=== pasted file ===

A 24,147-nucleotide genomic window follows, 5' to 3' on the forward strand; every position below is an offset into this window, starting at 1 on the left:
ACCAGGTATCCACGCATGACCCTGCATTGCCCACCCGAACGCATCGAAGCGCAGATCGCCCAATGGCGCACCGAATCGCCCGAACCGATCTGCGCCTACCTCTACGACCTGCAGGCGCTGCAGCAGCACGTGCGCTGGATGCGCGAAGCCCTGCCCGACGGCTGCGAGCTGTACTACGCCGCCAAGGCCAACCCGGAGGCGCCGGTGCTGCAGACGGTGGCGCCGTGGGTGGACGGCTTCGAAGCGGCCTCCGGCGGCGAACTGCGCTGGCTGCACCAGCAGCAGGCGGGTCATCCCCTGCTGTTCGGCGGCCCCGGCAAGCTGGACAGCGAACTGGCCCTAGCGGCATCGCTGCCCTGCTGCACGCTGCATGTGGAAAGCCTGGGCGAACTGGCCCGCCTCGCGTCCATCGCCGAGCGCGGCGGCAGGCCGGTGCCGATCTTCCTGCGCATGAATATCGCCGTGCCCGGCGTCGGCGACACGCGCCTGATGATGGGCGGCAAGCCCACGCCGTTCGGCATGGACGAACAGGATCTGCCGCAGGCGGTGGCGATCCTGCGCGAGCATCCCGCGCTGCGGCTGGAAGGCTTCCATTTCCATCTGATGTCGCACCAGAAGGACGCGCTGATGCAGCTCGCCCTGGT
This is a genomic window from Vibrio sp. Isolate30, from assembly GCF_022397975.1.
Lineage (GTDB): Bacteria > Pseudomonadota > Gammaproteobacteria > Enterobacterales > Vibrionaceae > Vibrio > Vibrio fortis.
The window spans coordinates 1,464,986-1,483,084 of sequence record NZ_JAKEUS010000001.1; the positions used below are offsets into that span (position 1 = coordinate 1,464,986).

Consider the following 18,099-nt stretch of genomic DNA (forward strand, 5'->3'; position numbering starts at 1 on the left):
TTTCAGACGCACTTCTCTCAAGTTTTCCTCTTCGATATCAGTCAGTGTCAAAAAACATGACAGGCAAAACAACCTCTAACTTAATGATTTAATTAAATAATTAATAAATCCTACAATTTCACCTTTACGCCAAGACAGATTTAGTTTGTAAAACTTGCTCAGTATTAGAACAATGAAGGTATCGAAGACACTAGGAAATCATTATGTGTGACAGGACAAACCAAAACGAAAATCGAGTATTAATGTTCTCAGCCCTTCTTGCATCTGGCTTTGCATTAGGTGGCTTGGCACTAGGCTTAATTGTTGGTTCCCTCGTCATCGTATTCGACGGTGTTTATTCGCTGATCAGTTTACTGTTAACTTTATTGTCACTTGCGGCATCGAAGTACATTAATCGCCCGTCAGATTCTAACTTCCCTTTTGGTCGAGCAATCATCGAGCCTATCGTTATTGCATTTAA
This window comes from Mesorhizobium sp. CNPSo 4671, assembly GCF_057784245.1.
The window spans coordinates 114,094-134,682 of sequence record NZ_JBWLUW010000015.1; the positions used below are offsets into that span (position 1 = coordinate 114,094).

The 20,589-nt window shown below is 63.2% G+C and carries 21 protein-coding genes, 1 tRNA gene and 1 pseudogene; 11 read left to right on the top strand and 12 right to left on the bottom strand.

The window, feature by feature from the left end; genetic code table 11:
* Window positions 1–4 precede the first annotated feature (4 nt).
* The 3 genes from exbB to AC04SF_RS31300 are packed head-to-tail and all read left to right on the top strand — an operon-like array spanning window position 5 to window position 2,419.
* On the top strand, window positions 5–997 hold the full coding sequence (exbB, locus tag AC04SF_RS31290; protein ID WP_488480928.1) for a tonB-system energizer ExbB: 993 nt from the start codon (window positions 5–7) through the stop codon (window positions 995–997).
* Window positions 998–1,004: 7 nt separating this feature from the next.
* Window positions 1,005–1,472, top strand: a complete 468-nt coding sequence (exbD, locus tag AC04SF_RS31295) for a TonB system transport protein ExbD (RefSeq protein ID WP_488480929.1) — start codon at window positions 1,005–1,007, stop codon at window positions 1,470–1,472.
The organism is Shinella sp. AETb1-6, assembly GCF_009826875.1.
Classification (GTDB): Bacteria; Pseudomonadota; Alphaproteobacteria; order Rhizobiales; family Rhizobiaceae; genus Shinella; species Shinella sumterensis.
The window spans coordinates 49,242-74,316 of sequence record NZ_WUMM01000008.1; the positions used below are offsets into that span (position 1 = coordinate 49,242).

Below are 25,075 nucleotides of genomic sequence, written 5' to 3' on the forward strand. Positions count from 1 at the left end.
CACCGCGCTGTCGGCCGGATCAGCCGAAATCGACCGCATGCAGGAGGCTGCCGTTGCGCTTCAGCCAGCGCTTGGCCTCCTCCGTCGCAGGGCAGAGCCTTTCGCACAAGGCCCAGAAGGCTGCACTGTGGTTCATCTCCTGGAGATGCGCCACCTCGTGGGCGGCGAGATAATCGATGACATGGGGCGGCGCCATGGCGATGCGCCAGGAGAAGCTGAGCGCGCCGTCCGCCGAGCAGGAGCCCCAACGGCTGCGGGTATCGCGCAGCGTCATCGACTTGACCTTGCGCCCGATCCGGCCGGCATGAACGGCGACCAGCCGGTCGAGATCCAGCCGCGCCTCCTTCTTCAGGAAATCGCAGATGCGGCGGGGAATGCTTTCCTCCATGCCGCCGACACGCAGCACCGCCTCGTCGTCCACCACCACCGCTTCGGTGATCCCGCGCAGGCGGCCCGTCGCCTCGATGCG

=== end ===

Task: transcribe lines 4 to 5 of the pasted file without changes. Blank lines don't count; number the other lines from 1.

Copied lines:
Lineage (GTDB): Bacteria > Pseudomonadota > Gammaproteobacteria > Enterobacterales > Vibrionaceae > Vibrio > Vibrio fortis.
The window spans coordinates 1,464,986-1,483,084 of sequence record NZ_JAKEUS010000001.1; the positions used below are offsets into that span (position 1 = coordinate 1,464,986).